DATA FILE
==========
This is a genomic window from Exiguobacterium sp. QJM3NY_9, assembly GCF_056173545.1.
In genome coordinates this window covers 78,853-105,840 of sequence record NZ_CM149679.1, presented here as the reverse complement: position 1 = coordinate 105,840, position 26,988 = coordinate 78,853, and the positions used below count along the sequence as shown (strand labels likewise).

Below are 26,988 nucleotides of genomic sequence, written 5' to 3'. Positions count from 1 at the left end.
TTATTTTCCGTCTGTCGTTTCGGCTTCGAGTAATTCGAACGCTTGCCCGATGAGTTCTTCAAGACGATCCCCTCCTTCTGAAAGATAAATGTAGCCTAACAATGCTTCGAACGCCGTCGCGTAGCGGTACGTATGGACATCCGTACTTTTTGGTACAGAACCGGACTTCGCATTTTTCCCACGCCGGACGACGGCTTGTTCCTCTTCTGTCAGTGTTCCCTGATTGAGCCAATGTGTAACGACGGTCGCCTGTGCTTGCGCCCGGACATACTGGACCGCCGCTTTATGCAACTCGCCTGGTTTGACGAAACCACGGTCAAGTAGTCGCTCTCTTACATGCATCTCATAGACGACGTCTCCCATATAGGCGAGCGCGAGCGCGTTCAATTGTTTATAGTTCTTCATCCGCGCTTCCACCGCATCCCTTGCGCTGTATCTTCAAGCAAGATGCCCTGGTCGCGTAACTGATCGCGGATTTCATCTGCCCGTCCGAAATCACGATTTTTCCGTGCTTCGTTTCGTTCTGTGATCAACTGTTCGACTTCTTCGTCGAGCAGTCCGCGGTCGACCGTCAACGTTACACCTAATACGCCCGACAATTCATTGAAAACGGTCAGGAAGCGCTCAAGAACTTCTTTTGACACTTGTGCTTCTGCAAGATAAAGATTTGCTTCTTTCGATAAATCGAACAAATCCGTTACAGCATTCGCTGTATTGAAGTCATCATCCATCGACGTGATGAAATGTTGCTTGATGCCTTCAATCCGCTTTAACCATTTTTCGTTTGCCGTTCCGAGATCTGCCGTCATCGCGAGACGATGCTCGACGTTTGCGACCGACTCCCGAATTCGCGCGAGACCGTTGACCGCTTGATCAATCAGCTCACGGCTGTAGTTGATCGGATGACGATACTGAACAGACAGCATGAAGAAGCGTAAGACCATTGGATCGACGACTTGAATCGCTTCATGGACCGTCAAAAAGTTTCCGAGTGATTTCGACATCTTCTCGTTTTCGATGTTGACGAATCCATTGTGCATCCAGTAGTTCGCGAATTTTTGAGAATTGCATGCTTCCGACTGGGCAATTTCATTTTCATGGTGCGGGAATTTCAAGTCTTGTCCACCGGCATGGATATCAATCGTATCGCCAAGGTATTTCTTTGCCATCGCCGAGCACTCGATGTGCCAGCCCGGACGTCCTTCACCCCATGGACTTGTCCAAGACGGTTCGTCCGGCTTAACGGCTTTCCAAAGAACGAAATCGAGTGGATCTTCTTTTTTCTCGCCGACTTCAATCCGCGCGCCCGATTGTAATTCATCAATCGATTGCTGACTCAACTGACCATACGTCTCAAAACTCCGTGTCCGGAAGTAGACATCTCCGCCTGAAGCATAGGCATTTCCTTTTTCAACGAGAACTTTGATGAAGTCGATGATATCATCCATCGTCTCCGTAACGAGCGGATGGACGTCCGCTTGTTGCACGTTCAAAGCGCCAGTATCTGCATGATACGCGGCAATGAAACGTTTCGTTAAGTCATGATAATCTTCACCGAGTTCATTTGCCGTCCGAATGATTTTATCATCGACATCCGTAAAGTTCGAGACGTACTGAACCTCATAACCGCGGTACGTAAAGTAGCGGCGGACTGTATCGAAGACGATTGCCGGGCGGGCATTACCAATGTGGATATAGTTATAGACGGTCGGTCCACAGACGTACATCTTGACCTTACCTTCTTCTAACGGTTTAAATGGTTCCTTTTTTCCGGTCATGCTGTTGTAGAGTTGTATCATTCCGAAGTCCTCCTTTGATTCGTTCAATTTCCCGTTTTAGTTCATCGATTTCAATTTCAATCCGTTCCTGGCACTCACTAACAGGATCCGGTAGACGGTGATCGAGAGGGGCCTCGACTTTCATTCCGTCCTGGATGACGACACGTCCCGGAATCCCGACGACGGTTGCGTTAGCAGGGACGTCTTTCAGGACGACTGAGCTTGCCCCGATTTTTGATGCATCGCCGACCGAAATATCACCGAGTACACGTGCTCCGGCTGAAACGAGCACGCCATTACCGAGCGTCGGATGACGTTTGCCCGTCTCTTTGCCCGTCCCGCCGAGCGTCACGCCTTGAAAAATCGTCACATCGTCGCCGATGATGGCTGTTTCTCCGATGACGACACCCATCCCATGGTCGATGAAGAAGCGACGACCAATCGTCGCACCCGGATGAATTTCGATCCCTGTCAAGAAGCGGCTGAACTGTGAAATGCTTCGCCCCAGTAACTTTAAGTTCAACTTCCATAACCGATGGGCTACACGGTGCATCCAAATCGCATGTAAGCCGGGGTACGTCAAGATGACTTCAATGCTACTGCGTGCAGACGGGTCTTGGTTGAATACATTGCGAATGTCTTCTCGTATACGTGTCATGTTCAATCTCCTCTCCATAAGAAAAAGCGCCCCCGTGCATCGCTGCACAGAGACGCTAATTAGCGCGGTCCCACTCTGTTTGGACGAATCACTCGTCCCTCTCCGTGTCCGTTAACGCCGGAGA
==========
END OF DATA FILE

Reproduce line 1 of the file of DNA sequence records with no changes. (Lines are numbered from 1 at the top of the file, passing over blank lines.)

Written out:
This is a genomic window from Exiguobacterium sp. QJM3NY_9, assembly GCF_056173545.1.